Yes, I know, there are glitches in the rendering, the 3D isn't quite right (and the shading isn't realistic). I'll get to that... This was yet another PostScript project, but a very very long one. Here's a brief history. I decided very early on that drawing the bell's ribbon by freehand would be way too hard. I came up with the idea of computing what the ribbon should look like and using that as a guide. I planned to produce some kind of printout that I could trace onto drawing paper then ink-in and shade (with my "dot" style) by hand. The first thing I did was google for a good drawing/photo of a bell. I was lucky enough to find an AutoCAD DXF file of somebody's foundry project, I think. After some hacking, it gave me a nice representation of the profile of a real bell (a list of coordinates). I also googled around for a 3D version of PostScript. Instead I found a library I could include into my source to provide 3D primitives. Then the fun began. I took it all quite slowly, going step by step to the final output you see above (which is about 500 lines of PostScript). The shaded, double bell is "curleybell10.ps". "curleybell1.ps" implemented a simple project/interpolate to draw a single bell using a helical line (not a ribbon). The bell is a helix, resting on the x-y plane and spinning up the z-axis. An ordinary helical spring would have a constant radius. The bell gets it's varying radius by projecting & interpolating the current z onto the bell's profile. I do this as a series of very small discrete steps, the curved lines are actually a large number of small straight segments. "curleybell2.ps" looked like this:

The next important step was to make a ribbon. I added code to compute another bell helix, slightly above the first. At each step I draw the short upper line segment and the lower one. These are joined with verticals to make a small trapezoid, which I fill with colour. Although it wasn't neccessary, because I only wanted construction lines, I added some fake shading and also split the bell into front and back halves -- I draw the back half first, then over-draw the front half, to get a more 3D look (note however that the fill isn't perfect, there is some bleeding of the back into the front, these images are drawn from my PostScript source by GhostScript). "curleybell4.ps" looked like this:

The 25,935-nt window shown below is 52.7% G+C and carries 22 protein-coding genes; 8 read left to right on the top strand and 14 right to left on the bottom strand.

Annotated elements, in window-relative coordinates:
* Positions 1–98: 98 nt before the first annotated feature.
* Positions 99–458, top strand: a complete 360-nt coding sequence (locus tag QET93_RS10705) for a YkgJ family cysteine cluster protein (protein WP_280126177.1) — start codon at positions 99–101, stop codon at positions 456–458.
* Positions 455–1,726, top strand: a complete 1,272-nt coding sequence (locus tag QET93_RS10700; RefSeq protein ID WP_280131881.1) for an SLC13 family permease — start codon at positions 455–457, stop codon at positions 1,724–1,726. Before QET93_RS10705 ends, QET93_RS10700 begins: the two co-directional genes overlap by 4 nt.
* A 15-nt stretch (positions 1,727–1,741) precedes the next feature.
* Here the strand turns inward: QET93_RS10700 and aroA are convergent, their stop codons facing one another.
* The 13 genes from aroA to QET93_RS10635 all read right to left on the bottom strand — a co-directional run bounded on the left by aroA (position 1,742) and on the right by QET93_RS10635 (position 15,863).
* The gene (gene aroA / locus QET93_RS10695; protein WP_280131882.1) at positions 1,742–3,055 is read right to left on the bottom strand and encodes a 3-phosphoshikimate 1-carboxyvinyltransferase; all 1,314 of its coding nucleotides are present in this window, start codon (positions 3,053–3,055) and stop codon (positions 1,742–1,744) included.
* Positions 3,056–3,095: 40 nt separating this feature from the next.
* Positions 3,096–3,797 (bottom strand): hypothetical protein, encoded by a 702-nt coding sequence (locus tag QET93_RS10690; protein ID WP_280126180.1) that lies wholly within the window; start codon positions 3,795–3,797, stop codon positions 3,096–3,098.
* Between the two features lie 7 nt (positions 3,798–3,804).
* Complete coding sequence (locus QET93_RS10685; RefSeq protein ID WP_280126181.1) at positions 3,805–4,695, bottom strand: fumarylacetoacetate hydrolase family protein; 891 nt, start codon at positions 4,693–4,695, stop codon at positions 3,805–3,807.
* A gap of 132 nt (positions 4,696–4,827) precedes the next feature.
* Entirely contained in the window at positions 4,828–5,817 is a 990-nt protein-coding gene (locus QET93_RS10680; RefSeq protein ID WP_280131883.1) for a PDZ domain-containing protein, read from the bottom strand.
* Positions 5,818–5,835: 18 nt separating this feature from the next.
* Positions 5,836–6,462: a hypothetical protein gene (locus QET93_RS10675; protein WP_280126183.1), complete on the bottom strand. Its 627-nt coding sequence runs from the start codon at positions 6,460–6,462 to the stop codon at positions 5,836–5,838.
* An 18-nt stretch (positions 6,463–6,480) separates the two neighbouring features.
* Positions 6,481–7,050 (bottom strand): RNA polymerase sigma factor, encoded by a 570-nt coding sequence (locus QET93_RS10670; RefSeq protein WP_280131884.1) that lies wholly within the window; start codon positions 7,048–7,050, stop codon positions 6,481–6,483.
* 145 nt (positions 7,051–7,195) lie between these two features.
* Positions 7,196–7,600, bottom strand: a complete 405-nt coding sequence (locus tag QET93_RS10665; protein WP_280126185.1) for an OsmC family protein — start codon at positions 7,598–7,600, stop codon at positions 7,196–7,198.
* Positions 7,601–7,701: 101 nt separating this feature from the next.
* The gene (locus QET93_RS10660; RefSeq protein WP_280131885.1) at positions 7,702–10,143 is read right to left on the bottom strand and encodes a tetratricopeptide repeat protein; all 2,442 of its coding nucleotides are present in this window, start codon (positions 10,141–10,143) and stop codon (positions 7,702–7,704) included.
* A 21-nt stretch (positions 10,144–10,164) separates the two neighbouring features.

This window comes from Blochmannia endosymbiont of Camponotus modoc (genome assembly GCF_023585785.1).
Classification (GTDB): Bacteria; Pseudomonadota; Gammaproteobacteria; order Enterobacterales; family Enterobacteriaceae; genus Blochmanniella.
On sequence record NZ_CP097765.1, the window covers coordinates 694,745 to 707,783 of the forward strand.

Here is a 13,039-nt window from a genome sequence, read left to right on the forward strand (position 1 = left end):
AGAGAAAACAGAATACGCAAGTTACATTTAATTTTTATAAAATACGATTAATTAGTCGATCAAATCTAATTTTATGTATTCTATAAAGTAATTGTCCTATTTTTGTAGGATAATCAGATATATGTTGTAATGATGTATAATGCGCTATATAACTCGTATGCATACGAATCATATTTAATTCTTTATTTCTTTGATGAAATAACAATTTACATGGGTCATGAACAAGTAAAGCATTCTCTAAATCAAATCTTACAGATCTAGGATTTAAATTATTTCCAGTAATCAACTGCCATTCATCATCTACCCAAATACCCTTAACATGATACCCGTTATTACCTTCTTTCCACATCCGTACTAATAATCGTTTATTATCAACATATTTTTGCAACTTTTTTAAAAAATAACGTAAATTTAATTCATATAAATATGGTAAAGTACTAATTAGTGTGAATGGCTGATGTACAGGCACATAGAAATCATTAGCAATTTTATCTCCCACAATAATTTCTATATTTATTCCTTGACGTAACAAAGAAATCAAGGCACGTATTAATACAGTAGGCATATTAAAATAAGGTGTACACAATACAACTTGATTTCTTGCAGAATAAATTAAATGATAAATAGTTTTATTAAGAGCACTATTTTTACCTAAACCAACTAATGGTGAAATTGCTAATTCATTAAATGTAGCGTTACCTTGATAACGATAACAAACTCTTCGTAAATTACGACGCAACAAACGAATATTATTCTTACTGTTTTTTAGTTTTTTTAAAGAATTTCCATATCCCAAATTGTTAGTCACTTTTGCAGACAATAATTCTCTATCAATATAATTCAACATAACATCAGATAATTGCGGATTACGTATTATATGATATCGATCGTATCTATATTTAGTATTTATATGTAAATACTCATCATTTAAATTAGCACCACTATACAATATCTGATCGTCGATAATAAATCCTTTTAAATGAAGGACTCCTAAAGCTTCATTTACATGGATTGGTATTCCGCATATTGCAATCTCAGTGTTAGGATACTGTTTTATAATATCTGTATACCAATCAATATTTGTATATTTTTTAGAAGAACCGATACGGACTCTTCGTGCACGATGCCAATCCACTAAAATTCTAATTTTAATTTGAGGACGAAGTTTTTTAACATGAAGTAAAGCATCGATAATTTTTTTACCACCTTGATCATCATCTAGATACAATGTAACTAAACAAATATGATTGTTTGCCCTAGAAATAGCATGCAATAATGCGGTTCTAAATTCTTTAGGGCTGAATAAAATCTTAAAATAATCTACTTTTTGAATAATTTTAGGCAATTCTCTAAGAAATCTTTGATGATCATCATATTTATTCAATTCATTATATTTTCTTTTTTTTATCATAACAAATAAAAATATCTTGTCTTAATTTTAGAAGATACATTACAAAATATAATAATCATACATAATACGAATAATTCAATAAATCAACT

My simple bell profile interpolation code had to go. So far the "thickness" of the ribbon is a difference in z. If it was a real piece of ribbon wrapped around a bell, it would seem to be changing thickness (because of the changing slope of the bell's profile). Unacceptable! So, I had to write some tricky code that first projected a point onto the profile but then "walked" up the profile until the accumulated length was equal to the desired ribbon thickness. "curleybell8.ps" looked like this:

Later versions were simply refinements and the addition of a second bell. With the final orientations of the bells, my simple front/back trick broke down. You can see in the big "curleybell10.ps" image above that parts from the back appear to protrude through the front. To get around this I think I would have to store all the small trapezoids and then sort them by their view-point z value ("z buffer") and draw them as a separate pass from true "back" to "front". Maybe one day. All I really wanted was construction lines. "curleybell11.ps" looked like this:

Done, finally! I printed this directly onto good quality, slightly heavier than normal paper, using very fine, almost invisible lines. This let me avoid the tracing step. I had originally though I'd do a single bell and just black ink on paper. However, most commercial cards featured two bells, perhaps not surprisingly. I also decided that maybe a wedding card done in black ink would go against some convention of wedding etiquette. So, with a fine-tipped black pen I enhanced the ribbon outlines. Then I filled in the ribbons with a gold pen (with ink thick enough to cover the obscured construction lines) and very lightly shaded them with fine black dots. I cut out the image and glued it to a blank card (after I was happy with the message I'd written in it). This is the final result:
The Card